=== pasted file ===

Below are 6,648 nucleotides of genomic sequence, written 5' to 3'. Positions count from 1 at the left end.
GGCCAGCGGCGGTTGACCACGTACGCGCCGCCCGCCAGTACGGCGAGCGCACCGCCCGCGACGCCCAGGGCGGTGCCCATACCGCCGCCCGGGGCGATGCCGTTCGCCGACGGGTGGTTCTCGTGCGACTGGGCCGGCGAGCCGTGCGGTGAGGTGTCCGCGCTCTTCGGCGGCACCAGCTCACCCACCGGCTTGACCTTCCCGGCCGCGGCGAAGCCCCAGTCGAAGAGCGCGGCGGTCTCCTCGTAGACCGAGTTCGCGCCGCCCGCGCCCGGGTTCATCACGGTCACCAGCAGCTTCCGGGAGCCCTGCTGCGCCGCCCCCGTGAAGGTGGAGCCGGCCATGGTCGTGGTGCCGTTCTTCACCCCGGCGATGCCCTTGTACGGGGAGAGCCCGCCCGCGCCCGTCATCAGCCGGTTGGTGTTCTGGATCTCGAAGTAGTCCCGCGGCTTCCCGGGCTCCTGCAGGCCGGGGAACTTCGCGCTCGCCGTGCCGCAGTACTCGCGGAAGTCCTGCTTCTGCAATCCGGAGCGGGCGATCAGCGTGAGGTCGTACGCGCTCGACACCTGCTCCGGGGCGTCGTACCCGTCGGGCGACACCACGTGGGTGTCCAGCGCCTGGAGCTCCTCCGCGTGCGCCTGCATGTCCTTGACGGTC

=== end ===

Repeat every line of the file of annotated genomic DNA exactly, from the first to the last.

Below are 6,648 nucleotides of genomic sequence, written 5' to 3'. Positions count from 1 at the left end.
GGCCAGCGGCGGTTGACCACGTACGCGCCGCCCGCCAGTACGGCGAGCGCACCGCCCGCGACGCCCAGGGCGGTGCCCATACCGCCGCCCGGGGCGATGCCGTTCGCCGACGGGTGGTTCTCGTGCGACTGGGCCGGCGAGCCGTGCGGTGAGGTGTCCGCGCTCTTCGGCGGCACCAGCTCACCCACCGGCTTGACCTTCCCGGCCGCGGCGAAGCCCCAGTCGAAGAGCGCGGCGGTCTCCTCGTAGACCGAGTTCGCGCCGCCCGCGCCCGGGTTCATCACGGTCACCAGCAGCTTCCGGGAGCCCTGCTGCGCCGCCCCCGTGAAGGTGGAGCCGGCCATGGTCGTGGTGCCGTTCTTCACCCCGGCGATGCCCTTGTACGGGGAGAGCCCGCCCGCGCCCGTCATCAGCCGGTTGGTGTTCTGGATCTCGAAGTAGTCCCGCGGCTTCCCGGGCTCCTGCAGGCCGGGGAACTTCGCGCTCGCCGTGCCGCAGTACTCGCGGAAGTCCTGCTTCTGCAATCCGGAGCGGGCGATCAGCGTGAGGTCGTACGCGCTCGACACCTGCTCCGGGGCGTCGTACCCGTCGGGCGACACCACGTGGGTGTCCAGCGCCTGGAGCTCCTCCGCGTGCGCCTGCATGTCCTTGACGGTC